The above makes it sound like I didn't enjoy it, I did and I'm keen to read more by Octavia Butler, but I'm left with questions. The time travel just happens, there's no explanation given for Dana being pulled back in time. How was Rufus able to pull Dana back to his time? What effect did her interactions with her past relatives have on her present timeline, family, and bloodline?





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review 2017-07-07 01:21
Kindred - Octavia E. Butler

I know, it's about time right? It seemed like everyone was reading this a while back and I know that it isn't exactly a new book to begin with. I wanted to read it because of all the reviews and rave it was getting but had this gnawing fear that I would hate it. But then I listened to Bloodchild and other Stories by Octavia E. Butler and fell a little in love with her. I realized, though I should have trusted all the good reviews flooding in, that this was not about to be the same fictionalized book set in the antebellum South designed to make me feel sorry for slaves, hate slave owners, or convince me that there were really plenty of really nice slave owners. Butler goes a long way to introduce a lot of nuance and dimension to her antebellum characters that I'm not accustomed to reading about.

*And that's about all that I can muster for a spoiler free section of this review. Proceed if you've already read it or know the story.*

I loved the way Butler used Rufus and Dana to show the dynamic of both slave and slave owner and the ways they could play off each other. I appreciated that Rufus grew into his atrocities as he learned that being like his father could get him what he wanted. He learned how to manipulate and abuse along the way while somehow maintaining the delusion that his way was overall best. At the same time, I love that he listened to Dana for so long and that he didn't want to sell off slaves or separate families. He didn't really have compassion but he was also wading into being monster instead of jumping in like its easy to assume. We got to watch him descend into it because he could, which I always thought of as one of the scary things about living in an environment like that.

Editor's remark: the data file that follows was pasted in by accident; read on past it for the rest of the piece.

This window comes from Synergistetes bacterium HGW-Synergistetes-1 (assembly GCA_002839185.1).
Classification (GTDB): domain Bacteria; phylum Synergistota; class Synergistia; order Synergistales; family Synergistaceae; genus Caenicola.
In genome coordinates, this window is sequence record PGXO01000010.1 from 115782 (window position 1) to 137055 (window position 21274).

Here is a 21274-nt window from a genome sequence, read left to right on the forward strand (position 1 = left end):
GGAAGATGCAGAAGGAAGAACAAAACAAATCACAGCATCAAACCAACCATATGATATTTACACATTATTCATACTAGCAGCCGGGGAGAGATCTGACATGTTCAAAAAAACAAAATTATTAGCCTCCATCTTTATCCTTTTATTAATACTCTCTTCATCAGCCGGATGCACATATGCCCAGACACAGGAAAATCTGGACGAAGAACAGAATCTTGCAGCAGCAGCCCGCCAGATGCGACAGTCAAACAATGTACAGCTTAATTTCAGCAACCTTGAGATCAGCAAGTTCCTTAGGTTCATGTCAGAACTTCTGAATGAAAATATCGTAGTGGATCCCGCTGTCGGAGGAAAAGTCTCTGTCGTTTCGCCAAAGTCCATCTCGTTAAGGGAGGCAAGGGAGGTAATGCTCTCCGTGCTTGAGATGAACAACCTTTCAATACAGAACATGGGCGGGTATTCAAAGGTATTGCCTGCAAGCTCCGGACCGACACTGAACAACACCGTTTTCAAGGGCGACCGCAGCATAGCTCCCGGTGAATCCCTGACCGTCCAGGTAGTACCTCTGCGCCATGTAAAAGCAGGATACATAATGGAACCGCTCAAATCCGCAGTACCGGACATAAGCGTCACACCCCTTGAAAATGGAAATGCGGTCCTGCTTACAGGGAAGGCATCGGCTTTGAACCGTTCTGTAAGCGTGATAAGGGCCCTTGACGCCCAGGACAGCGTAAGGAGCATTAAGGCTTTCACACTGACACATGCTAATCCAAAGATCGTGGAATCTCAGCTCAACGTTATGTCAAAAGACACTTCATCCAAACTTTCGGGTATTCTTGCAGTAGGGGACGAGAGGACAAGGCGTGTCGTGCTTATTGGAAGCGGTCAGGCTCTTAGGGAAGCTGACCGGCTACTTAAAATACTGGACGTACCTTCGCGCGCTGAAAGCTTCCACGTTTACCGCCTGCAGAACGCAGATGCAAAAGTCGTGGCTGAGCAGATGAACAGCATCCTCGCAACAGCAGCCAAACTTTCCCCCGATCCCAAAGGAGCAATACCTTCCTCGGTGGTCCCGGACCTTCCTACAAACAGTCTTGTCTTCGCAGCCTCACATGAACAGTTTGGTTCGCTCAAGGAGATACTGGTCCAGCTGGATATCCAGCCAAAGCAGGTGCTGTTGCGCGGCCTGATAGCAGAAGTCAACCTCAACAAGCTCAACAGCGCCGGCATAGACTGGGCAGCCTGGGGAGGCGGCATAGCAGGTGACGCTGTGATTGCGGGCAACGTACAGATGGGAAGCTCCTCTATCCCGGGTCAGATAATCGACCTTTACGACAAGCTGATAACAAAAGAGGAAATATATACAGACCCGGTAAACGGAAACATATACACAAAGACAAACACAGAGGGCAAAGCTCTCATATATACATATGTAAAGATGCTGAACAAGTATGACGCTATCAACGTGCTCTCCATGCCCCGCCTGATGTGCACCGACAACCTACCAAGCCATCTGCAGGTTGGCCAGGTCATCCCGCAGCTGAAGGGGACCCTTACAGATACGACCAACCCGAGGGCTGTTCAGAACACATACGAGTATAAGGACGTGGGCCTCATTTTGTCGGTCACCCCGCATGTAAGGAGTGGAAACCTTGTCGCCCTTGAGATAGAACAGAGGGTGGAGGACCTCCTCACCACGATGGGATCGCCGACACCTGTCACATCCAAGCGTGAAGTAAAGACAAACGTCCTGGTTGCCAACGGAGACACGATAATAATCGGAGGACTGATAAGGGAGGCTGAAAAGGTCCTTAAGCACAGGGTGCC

I loved Dana's introspection on everything in the past and how she felt it was easier to assimilate than she anticipated but I also loved Kevin's disgust with the family and his inability to tolerate people of the time while he was left behind. It was interesting that he had been alone there for so long and that the changes he went through didn't seem to change his feelings for Dana or about the beliefs of the time but that it all did affect him. I loved that he kept searching for a place for himself because nothing there fit while maintaining communications with the family in hopes of Dana's return.

For as much as the story revolved around Dana and Rufus, most of the slaves were well developed. Butler made it easy to understand how one might stay in that environment and what made running so much more dangerous even while staying was slowly killing you (or not so slowly in some cases). But I also appreciated that she introduced slave owners worse than Rufus's father to not ignore the range of the atrocities committed against the slaves and free blacks to not ignore that they existed either. Not that Rufus's father was depicted as a particularly benevolent slave owner like they are in many books written at the beginning of the twentieth century.

Then there's the story and the time travel. The involuntary nature of the time travel was great for moving the story forward and for getting Dana to where she needed to be. I wouldn't imagine the antebellum South would be an intentional destination for any time traveler who could oppressed in it's time, so I get that it had to be involuntary. At the same time, the involuntary way she came back to her present seemed to make every conflict more tense.

The delicate balance that Dana had to ride in the past between her need to be born in the first place and to preserve the life that she had made her decisions more interesting. I appreciated that she didn't want to tell Alice to go to Rufus or not to. She left her survival up to Alice's horrible decision alone. While it may have been tempting to influence Alice for her own survival, she knew she'd regret it. She probably knew that Alice was going to do it anyway because it was the unfortunate best alternative in her situation, even though it was horrible. When I first read that Rufus was white and her ancestor, a big part of me hoped that it was going in a different, less believable direction. The story really resonates with honesty in a way that none of the other antebellum South stories I've read ever have, not when it comes to the slave/slave owner dynamic.

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text 2017-07-01 15:14
On sale
The Terror - Dan Simmons
Dead Mountain: The Untold True Story of the Dyatlov Pass Incident - Donnie Eichar
The Blue Sword - Robin McKinley
Night Train to Lisbon: A Novel - Pascal Mercier,Barbara Harshav
Mornings in Jenin Publisher: Bloomsbury USA; 1 Reprint edition - Susan Abulhawa
Fledgling - Octavia E. Butler
Arthur and Sherlock: Conan Doyle and the Creation of Holmes - Michael Sims
Medicus - Ruth Downie

On sale this month for kindle US.  


Also several Marvel masterworks


The Terror is slow, but good.